A recent letter writer to the St. Louis Post-Dispatch made the compelling point that the Cardinals have developed only two top-caliber shortstops over the last 50 years.
Dal Maxvill and Garry Templeton are the pair who came up through the Cardinals’ organization and became first-rate shortstops. All of the other St. Louis shortstops of that quality in the last half-century (Dick Groat, Ozzie Smith, Royce Clayton, Edgar Renteria, David Eckstein and Jhonny Peralta) were acquired by the Cardinals after being developed by other organizations.
(Julio Gotay, Mike Tyson, Tripp Cromer and Brendan Ryan were starting shortstops for St. Louis since 1962 who were developed in the Cardinals’ system, but none rates with Maxvill and Templeton. Gotay and Cromer became utility players. Tyson was a better second baseman than he was a shortstop. Ryan has a terrific arm and range but is lacking in many other areas.)
Templeton was projected to be a standout as soon as he became the No. 1 pick of the Cardinals in the 1974 amateur draft. He came up to the Cardinals in 1976, took over from Don Kessinger as the everyday shortstop in 1977 and twice was named an all-star before he was traded to the Padres for Ozzie Smith in 1982.
Maxvill wasn’t nearly as well-regarded. He debuted with St. Louis in 1962 and filled in admirably at second base for the injured Julian Javier in the 1964 World Series. But after hitting .135 in 68 games for the 1965 Cardinals, Maxvill was surpassed by Jerry Buchek as the Cardinals’ top shortstop.
It was a testament to Maxvill’s stellar skills and perseverance that he replaced Buchek in June 1966, embarking on a seven-year stretch as St. Louis’ everyday shortstop. In that period, he helped the Cardinals win two pennants and a World Series title, received a Gold Glove Award (1968) and led National League shortstops in fielding percentage (1970).
Before the start of spring training in 1966, Maxvill had considered quitting baseball and focusing fulltime on his off-season job as an electrical engineer for a St. Louis company, The Sporting News reported.
After Maxvill reconsidered and did report to camp at St. Petersburg, Fla., Buchek hit well, Maxvill didn’t and Buchek was named the 1966 Opening Day shortstop. “Buchek certainly won the job,” Maxvill said to The Sporting News.
Maxvill didn’t get many chances to play early in the ’66 season. When he did get a start at shortstop on April 24 against the Pirates, Maxvill made three errors and was caught off first base after rounding the bag too far on a single. Boxscore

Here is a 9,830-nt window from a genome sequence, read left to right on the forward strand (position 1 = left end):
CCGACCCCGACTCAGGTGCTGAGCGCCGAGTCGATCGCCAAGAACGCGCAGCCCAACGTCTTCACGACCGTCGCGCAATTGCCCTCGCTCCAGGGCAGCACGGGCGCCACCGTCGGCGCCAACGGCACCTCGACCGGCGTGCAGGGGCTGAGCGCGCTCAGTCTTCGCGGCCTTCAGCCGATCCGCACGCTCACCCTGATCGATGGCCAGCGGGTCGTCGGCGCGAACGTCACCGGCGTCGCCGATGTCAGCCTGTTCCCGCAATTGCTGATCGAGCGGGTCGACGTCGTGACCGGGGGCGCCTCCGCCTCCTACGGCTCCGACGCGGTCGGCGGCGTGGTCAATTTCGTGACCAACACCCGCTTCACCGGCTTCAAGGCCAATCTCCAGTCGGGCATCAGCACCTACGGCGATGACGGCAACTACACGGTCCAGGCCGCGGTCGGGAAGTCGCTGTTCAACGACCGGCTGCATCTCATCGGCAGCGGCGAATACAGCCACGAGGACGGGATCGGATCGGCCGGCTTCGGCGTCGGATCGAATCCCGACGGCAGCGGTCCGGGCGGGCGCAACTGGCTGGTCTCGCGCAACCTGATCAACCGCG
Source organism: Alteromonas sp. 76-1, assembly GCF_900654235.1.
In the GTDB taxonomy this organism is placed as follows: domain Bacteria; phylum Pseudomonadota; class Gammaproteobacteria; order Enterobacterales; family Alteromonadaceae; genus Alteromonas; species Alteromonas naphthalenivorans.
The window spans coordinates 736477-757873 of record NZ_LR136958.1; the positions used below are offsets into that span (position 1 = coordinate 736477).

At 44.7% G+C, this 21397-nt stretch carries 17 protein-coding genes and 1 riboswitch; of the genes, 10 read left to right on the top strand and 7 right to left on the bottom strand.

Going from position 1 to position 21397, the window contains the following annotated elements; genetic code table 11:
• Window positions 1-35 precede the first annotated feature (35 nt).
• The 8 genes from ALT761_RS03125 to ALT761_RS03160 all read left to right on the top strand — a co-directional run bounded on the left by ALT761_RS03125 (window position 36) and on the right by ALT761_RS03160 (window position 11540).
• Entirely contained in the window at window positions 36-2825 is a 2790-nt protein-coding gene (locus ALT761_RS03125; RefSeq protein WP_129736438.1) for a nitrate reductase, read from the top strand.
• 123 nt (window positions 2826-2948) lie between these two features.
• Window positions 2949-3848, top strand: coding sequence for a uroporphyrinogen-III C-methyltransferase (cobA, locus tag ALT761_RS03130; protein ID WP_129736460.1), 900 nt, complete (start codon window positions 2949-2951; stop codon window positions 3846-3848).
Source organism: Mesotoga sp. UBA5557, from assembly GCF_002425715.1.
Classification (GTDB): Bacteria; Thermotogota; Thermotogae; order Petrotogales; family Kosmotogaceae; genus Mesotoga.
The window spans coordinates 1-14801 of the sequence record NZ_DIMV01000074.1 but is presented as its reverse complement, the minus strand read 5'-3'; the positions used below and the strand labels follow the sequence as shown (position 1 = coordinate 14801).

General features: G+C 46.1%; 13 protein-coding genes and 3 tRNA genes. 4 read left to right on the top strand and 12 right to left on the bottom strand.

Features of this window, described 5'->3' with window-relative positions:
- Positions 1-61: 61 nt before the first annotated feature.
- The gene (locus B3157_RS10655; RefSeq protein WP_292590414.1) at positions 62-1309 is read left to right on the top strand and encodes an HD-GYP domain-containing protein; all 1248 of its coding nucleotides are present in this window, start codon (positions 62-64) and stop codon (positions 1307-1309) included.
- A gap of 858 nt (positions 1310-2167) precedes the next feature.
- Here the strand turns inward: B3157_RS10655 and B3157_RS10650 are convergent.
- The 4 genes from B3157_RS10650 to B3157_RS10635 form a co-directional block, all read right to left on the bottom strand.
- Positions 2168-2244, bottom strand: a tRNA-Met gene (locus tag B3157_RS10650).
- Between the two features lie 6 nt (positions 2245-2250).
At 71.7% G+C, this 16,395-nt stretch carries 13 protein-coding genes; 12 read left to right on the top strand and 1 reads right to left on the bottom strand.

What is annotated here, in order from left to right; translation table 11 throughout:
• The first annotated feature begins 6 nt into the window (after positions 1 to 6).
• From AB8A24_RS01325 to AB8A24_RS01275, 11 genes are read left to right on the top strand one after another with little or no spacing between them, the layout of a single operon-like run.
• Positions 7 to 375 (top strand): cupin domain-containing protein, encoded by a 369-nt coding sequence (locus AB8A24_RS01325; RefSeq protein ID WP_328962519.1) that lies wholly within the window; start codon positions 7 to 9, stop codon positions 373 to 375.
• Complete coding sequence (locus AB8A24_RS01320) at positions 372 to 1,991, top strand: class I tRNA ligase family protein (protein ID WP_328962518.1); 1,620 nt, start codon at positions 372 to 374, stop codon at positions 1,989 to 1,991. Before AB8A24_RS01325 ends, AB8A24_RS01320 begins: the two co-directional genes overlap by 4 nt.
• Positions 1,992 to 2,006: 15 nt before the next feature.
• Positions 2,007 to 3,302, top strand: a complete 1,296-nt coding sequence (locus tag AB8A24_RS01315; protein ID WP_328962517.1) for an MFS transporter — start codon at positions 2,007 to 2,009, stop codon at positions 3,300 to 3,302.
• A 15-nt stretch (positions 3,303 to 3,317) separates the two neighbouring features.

Two months into the season, though, the Cardinals became disenchanted with Buchek’s inconsistent hitting and shortcomings on defense. On June 8, manager Red Schoendienst installed Maxvill as the starting shortstop.
The Cardinals won 14 of the first 24 games with Maxvill at shortstop. He solidified the defense, making St. Louis pitchers much happier. On June 29, the Cardinals beat the Giants and Juan Marichal, 2-1. The Cardinals turned five double plays, three involving Maxvill, who contributed nine assists. Boxscore
In their next game, July 1, the Cardinals defeated the Dodgers and Sandy Koufax, 2-0, turning three double plays, including one involving Maxvill. Boxscore
Reported The Sporting News: In some phases of play, fellows like Marty Marion and Dick Groat have rated Maxie No. 1 in the league.
Maxvill also was contributing with his bat. He hit safely in 11 of 13 games soon after becoming the everyday shortstop. During that stretch, he struck out only four times in 40 plate appearances and grounded into only one double play.
On June 23, in a game at Houston, Maxvill even drew an intentional walk from starter Dave Giusti. When he reached first, coach Dick Sisler said to Maxvill, “You get a couple of hits and now they’re afraid of you.” Boxscore
Schoendienst said of Maxvill, “He’s been avoiding the strikeouts and making contact. He’s been moving the runners around and avoiding the double play. In other words, we’ve been able to play baseball with Maxie _ hit-and-run and all that. We can’t afford to leave those men on third base, even second base.”
Said Maxvill: “I hope that in October I can finally say I just had my first fully satisfying year in the major leagues.”
On July 14, Maxvill had his first four-RBI game in the big leagues, a 9-7 Cardinals victory over the Reds in the second game of a doubleheader. Boxscore
By September, the Cardinals had faded from the pennant race but Maxvill firmly had secured his role as the everyday shortstop. Schoendienst said Maxvill and catcher Tim McCarver “have been our most consistent men.”